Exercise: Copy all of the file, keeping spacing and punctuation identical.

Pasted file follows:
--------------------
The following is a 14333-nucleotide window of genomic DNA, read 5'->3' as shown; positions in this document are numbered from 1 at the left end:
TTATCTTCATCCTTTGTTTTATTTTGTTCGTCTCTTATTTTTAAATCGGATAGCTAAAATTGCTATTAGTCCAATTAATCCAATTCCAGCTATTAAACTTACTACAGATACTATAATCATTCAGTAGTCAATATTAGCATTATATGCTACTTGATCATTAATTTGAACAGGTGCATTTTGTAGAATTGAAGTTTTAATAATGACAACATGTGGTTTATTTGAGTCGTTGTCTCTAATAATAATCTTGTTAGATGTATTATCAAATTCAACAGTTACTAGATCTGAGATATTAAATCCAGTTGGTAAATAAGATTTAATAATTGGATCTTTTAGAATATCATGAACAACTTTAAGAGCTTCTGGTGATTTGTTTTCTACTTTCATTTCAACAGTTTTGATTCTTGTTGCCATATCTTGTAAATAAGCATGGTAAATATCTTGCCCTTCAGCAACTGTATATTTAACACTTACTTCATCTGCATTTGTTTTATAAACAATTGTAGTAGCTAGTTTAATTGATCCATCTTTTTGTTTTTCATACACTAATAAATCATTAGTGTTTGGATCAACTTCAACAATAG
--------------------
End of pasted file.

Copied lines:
The following is a 14333-nucleotide window of genomic DNA, read 5'->3' as shown; positions in this document are numbered from 1 at the left end:
TTATCTTCATCCTTTGTTTTATTTTGTTCGTCTCTTATTTTTAAATCGGATAGCTAAAATTGCTATTAGTCCAATTAATCCAATTCCAGCTATTAAACTTACTACAGATACTATAATCATTCAGTAGTCAATATTAGCATTATATGCTACTTGATCATTAATTTGAACAGGTGCATTTTGTAGAATTGAAGTTTTAATAATGACAACATGTGGTTTATTTGAGTCGTTGTCTCTAATAATAATCTTGTTAGATGTATTATCAAATTCAACAGTTACTAGATCTGAGATATTAAATCCAGTTGGTAAATAAGATTTAATAATTGGATCTTTTAGAATATCATGAACAACTTTAAGAGCTTCTGGTGATTTGTTTTCTACTTTCATTTCAACAGTTTTGATTCTTGTTGCCATATCTTGTAAATAAGCATGGTAAATATCTTGCCCTTCAGCAACTGTATATTTAACACTTACTTCATCTGCATTTGTTTTATAAACAATTGTAGTAGCTAGTTTAATTGATCCATCTTTTTGTTTTTCATACACTAATAAATCATTAGTGTTTGGATCAACTTCAACAATAG